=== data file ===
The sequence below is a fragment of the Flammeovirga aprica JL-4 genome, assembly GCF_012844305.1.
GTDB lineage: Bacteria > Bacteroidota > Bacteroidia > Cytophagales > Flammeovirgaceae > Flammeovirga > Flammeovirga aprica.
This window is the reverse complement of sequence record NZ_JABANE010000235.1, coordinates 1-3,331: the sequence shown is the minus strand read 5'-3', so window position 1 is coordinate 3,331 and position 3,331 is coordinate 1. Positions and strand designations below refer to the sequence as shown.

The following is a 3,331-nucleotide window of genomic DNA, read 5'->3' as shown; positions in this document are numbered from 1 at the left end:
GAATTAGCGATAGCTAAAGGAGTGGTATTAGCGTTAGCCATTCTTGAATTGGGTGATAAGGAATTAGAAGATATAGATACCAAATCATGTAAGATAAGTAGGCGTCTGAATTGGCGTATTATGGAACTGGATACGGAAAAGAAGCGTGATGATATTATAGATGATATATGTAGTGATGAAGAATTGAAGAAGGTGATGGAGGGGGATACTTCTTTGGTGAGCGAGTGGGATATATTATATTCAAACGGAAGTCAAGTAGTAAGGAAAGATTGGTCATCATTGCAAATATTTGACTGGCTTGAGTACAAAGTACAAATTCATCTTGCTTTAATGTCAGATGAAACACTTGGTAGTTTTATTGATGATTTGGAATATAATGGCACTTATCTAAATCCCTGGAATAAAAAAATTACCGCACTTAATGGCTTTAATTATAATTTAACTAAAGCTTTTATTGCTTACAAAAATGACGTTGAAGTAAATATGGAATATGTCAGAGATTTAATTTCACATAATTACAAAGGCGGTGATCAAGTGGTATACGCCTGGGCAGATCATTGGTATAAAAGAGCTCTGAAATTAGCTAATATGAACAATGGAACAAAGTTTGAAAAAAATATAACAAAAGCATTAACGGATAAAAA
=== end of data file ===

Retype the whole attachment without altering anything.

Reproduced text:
The sequence below is a fragment of the Flammeovirga aprica JL-4 genome, assembly GCF_012844305.1.
GTDB lineage: Bacteria > Bacteroidota > Bacteroidia > Cytophagales > Flammeovirgaceae > Flammeovirga > Flammeovirga aprica.
This window is the reverse complement of sequence record NZ_JABANE010000235.1, coordinates 1-3,331: the sequence shown is the minus strand read 5'-3', so window position 1 is coordinate 3,331 and position 3,331 is coordinate 1. Positions and strand designations below refer to the sequence as shown.

The following is a 3,331-nucleotide window of genomic DNA, read 5'->3' as shown; positions in this document are numbered from 1 at the left end:
GAATTAGCGATAGCTAAAGGAGTGGTATTAGCGTTAGCCATTCTTGAATTGGGTGATAAGGAATTAGAAGATATAGATACCAAATCATGTAAGATAAGTAGGCGTCTGAATTGGCGTATTATGGAACTGGATACGGAAAAGAAGCGTGATGATATTATAGATGATATATGTAGTGATGAAGAATTGAAGAAGGTGATGGAGGGGGATACTTCTTTGGTGAGCGAGTGGGATATATTATATTCAAACGGAAGTCAAGTAGTAAGGAAAGATTGGTCATCATTGCAAATATTTGACTGGCTTGAGTACAAAGTACAAATTCATCTTGCTTTAATGTCAGATGAAACACTTGGTAGTTTTATTGATGATTTGGAATATAATGGCACTTATCTAAATCCCTGGAATAAAAAAATTACCGCACTTAATGGCTTTAATTATAATTTAACTAAAGCTTTTATTGCTTACAAAAATGACGTTGAAGTAAATATGGAATATGTCAGAGATTTAATTTCACATAATTACAAAGGCGGTGATCAAGTGGTATACGCCTGGGCAGATCATTGGTATAAAAGAGCTCTGAAATTAGCTAATATGAACAATGGAACAAAGTTTGAAAAAAATATAACAAAAGCATTAACGGATAAAAA